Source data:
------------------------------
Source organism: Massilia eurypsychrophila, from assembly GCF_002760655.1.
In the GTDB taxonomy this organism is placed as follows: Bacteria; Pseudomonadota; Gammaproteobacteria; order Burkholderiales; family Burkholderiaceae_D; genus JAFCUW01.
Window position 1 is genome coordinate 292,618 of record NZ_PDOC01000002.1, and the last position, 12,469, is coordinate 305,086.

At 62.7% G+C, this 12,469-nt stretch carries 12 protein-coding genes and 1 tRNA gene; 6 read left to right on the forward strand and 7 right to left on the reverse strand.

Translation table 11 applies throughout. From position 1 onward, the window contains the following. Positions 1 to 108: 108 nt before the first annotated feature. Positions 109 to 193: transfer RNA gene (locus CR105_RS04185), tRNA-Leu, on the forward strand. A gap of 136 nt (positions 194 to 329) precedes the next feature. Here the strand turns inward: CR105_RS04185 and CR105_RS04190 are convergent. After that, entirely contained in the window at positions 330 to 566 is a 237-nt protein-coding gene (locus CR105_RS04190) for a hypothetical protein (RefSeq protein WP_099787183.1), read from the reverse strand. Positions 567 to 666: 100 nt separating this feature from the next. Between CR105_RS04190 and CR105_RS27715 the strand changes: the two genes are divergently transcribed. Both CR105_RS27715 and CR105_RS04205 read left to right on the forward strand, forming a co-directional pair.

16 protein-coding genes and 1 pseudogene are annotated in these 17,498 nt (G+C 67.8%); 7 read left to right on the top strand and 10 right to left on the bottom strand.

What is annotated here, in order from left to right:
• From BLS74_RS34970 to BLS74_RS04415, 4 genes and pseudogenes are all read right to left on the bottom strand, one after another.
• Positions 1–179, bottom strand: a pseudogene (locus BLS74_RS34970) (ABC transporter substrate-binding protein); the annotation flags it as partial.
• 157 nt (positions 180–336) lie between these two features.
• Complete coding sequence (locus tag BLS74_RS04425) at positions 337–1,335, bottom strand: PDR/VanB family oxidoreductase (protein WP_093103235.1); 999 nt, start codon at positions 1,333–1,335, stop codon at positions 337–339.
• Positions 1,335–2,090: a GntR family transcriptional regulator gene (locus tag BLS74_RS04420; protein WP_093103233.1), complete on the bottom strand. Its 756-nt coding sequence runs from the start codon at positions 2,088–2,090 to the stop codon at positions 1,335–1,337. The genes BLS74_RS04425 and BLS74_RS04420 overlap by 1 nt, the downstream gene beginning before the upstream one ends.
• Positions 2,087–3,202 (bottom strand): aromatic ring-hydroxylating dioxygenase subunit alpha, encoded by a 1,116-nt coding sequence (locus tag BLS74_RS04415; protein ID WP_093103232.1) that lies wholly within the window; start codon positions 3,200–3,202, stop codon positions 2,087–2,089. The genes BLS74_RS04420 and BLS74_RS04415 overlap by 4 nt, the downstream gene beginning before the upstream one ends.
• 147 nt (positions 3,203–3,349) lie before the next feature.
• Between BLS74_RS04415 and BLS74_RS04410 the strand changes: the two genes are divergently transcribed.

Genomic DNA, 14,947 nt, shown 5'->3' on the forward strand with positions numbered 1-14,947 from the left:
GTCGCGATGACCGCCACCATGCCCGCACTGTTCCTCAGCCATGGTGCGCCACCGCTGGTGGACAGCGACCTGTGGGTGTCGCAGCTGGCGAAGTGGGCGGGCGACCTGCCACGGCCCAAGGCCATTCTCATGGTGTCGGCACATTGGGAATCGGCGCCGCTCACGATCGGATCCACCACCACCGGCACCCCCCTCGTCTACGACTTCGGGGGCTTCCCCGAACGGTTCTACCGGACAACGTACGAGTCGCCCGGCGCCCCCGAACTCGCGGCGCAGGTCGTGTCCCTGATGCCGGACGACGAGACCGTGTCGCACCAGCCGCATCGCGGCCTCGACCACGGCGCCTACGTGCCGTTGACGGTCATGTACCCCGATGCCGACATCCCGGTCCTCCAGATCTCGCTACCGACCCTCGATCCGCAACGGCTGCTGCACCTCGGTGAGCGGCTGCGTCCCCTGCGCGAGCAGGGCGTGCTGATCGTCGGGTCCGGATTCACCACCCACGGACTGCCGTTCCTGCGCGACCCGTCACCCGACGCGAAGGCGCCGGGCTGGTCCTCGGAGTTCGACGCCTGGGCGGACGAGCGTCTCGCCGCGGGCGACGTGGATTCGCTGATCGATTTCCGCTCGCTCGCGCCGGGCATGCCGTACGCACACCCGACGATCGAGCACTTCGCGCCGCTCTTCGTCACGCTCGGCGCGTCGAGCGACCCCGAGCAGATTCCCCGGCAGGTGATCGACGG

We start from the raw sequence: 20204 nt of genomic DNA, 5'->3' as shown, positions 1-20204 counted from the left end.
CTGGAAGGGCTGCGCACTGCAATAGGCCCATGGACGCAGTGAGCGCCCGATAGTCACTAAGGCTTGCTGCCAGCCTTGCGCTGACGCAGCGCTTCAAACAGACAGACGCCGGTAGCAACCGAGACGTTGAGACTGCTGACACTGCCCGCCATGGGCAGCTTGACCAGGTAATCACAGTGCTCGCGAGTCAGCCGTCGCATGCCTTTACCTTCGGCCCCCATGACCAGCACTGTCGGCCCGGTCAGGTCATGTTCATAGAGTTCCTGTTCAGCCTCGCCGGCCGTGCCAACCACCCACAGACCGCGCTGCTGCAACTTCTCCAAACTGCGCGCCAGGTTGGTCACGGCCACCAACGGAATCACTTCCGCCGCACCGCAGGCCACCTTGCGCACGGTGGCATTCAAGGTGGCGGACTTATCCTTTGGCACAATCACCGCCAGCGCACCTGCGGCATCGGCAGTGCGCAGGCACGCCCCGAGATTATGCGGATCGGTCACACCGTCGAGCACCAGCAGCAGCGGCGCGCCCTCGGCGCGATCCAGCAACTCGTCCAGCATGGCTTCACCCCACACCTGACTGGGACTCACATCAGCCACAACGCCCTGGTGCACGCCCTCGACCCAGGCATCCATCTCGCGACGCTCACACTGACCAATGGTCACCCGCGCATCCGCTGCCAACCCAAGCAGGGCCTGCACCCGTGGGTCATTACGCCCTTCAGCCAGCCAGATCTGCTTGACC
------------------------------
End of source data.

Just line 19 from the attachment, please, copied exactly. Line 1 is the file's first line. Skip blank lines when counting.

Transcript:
CTGGAAGGGCTGCGCACTGCAATAGGCCCATGGACGCAGTGAGCGCCCGATAGTCACTAAGGCTTGCTGCCAGCCTTGCGCTGACGCAGCGCTTCAAACAGACAGACGCCGGTAGCAACCGAGACGTTGAGACTGCTGACACTGCCCGCCATGGGCAGCTTGACCAGGTAATCACAGTGCTCGCGAGTCAGCCGTCGCATGCCTTTACCTTCGGCCCCCATGACCAGCACTGTCGGCCCGGTCAGGTCATGTTCATAGAGTTCCTGTTCAGCCTCGCCGGCCGTGCCAACCACCCACAGACCGCGCTGCTGCAACTTCTCCAAACTGCGCGCCAGGTTGGTCACGGCCACCAACGGAATCACTTCCGCCGCACCGCAGGCCACCTTGCGCACGGTGGCATTCAAGGTGGCGGACTTATCCTTTGGCACAATCACCGCCAGCGCACCTGCGGCATCGGCAGTGCGCAGGCACGCCCCGAGATTATGCGGATCGGTCACACCGTCGAGCACCAGCAGCAGCGGCGCGCCCTCGGCGCGATCCAGCAACTCGTCCAGCATGGCTTCACCCCACACCTGACTGGGACTCACATCAGCCACAACGCCCTGGTGCACGCCCTCGACCCAGGCATCCATCTCGCGACGCTCACACTGACCAATGGTCACCCGCGCATCCGCTGCCAACCCAAGCAGGGCCTGCACCCGTGGGTCATTACGCCCTTCAGCCAGCCAGATCTGCTTGACC